The Duke had the privilege of using the Purple Bridle and was the possessor of the Double-Eyed Peacock’s Feather, both marks of the highest rank which almost sound as if they might have been invented by Peake. By his time the Kong establishment was lavishly funded by the profits from vast donated estates known as sacrificial fields, had vast additional private wealth, and lived in a vast multi-courtyard mansion with hundreds of rooms adjacent to an even larger site containing the country’s most impressive Temple of Confucius. The family also had a large private cemetery to the north of the town, containing the tomb of Confucius himself and those of innumerable descendants.

The Duke could raise his own army, and was the only person other than the emperor who might ride a horse within the Forbidden City. His word was law within his own miniature empire where he had the right to issue arrest warrants, put people on trial, and order executions. At the height of its power during the 18th-century reign of the Qianlong emperor, the Kong family owned its own bank and issued its own currency. The Analects, a compilation of Confucius’s conversations and pronouncements made by his students, were studied in schools along with texts by early commentators and were the canon upon which examinations for government positions were based.

The family had a vast bureaucracy whose reponsibilities included running the rituals, issuing punishments, and managing the estates. While the emperors’ retainers were all eunuchs, the Kongs were more like the Groans, having an extensive retinue of servants the more senior of whom had servants of their own. Strict rules controlled how far servants in a rigid hierarchy of different ranks were allowed into the mansion. Many of them held hereditary positions, passing down very specific responsibilities from generation to generation. Different families were in charge of trimming beansprouts, making brooms, carrying sacrificial objects, supplying ice, or wailing at funerals.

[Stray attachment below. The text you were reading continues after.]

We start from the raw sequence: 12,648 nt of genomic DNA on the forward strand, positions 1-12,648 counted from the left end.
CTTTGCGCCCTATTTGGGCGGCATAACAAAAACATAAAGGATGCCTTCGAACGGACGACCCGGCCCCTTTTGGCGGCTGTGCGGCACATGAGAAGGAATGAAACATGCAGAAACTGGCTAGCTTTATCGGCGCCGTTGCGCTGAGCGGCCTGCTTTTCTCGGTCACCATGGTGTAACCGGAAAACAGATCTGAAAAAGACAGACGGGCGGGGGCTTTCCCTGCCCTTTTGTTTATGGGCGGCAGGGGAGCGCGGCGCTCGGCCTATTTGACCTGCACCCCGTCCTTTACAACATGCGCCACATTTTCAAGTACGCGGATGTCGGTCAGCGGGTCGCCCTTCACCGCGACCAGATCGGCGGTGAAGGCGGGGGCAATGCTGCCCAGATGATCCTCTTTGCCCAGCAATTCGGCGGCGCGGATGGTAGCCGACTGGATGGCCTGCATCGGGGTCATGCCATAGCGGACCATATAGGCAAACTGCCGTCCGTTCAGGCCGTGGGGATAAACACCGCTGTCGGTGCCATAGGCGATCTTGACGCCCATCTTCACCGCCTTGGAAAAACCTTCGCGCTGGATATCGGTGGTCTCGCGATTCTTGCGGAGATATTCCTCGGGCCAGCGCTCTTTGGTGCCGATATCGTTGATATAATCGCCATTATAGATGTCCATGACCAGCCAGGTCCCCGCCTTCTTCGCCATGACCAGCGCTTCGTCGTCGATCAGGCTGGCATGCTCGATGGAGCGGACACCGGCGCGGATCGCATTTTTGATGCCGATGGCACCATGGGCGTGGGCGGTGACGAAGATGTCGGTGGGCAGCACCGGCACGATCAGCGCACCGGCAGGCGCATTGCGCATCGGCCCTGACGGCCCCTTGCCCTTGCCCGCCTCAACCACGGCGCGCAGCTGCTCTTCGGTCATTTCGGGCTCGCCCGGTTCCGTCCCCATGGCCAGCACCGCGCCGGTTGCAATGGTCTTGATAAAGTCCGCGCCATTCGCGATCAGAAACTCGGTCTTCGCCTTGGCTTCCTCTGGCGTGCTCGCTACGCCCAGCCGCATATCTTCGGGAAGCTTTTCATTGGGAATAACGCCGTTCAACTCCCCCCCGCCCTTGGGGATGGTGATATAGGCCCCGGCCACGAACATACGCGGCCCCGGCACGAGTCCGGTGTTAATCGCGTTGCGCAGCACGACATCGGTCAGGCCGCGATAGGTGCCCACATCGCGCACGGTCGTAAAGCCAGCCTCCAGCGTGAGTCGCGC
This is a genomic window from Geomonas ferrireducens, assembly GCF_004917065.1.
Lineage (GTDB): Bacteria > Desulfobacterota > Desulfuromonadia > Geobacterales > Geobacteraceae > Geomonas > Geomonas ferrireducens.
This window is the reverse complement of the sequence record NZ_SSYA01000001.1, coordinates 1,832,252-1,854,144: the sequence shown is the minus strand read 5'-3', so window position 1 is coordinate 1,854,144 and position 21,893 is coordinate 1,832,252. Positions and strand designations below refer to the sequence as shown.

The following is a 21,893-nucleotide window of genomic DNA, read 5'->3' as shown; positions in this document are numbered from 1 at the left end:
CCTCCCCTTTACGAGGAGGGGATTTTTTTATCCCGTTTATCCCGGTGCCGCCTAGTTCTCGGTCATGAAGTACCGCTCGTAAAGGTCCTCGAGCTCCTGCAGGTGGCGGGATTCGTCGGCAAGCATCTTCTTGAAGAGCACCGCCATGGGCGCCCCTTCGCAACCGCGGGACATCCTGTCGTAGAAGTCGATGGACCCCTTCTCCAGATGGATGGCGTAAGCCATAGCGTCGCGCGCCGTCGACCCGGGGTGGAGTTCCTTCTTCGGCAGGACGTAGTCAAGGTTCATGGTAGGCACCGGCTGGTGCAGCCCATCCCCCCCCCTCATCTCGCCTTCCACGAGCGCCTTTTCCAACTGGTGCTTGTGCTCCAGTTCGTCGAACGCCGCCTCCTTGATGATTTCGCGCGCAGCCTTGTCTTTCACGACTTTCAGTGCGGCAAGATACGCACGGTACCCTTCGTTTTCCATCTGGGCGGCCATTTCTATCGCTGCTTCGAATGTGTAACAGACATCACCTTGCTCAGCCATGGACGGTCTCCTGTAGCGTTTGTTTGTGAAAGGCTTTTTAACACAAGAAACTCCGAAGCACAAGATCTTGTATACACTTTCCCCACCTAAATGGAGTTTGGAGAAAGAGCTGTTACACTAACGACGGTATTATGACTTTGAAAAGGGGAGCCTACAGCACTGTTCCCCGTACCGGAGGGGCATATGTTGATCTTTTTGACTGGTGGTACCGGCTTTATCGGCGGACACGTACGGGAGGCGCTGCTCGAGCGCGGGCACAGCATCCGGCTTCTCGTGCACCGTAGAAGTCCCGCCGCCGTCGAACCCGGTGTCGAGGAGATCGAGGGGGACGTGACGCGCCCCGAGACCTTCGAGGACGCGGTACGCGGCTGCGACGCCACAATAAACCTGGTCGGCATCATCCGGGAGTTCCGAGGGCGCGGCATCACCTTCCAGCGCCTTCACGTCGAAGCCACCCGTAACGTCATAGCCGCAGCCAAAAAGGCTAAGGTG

The Yansheng Dukes’ comforts came at a price. Their lives were devoted to ritual celebration of their ancestor’s memory and to performing ceremonies in the temple. In 1904, Reginald Johnston, then still Secretary to Government at Weihaiwei about 650km northeast of Qufu, visited the Yansheng Duke in order to deliver a portrait of Edward VII that had been requested the previous year. In his report of the journey he wrote:

‘The life that must be lived by the ducal family of K’ung [Kong] would probably be found intolerable by any Englishman or American. Inherited qualities of patience and contentment have probably made it bearable to the cultured and vigorous young nobleman who now bears the responsibilities and enjoys the privileges of his distinguished race. He informed me that he would probably pay a visit to Peking on the occasion of the Empress Dowager’s birthday this year: but he did not show any marked pleasure at the prospect of exchanging the dreary routine of his daily life at Ch’u Fou [Qufu] for the more dazzling excitement of the Court.’

If a life spent in a vast multi-courtyard mansion at the top of a rigid hierarchy devoted to ritual already sounds exactly like Sepulchrave and the other inhabitants of Gormenghast, there is a more striking similarity still.